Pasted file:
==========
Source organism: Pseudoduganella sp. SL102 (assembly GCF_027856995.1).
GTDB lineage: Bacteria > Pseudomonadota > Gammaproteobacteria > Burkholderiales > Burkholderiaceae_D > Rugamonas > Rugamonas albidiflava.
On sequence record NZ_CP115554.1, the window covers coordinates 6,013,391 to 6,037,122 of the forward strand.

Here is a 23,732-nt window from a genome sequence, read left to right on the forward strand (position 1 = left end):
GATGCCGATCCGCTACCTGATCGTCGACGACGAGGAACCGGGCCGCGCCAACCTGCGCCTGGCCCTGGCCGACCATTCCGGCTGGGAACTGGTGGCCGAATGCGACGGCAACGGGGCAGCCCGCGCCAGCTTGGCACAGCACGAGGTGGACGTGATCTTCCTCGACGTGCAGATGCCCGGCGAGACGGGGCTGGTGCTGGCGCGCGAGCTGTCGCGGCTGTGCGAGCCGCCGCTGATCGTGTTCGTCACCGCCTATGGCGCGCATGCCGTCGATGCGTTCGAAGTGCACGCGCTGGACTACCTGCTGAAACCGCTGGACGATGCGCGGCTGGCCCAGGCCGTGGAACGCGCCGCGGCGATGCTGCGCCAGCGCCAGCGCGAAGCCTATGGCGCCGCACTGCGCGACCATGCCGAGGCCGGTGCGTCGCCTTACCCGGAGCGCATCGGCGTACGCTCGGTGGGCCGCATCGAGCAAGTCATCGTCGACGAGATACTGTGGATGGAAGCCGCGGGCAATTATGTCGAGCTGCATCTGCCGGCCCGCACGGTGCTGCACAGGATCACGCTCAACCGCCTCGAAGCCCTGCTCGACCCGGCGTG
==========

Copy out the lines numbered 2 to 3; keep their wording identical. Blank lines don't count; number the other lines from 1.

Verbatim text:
GTDB lineage: Bacteria > Pseudomonadota > Gammaproteobacteria > Burkholderiales > Burkholderiaceae_D > Rugamonas > Rugamonas albidiflava.
On sequence record NZ_CP115554.1, the window covers coordinates 6,013,391 to 6,037,122 of the forward strand.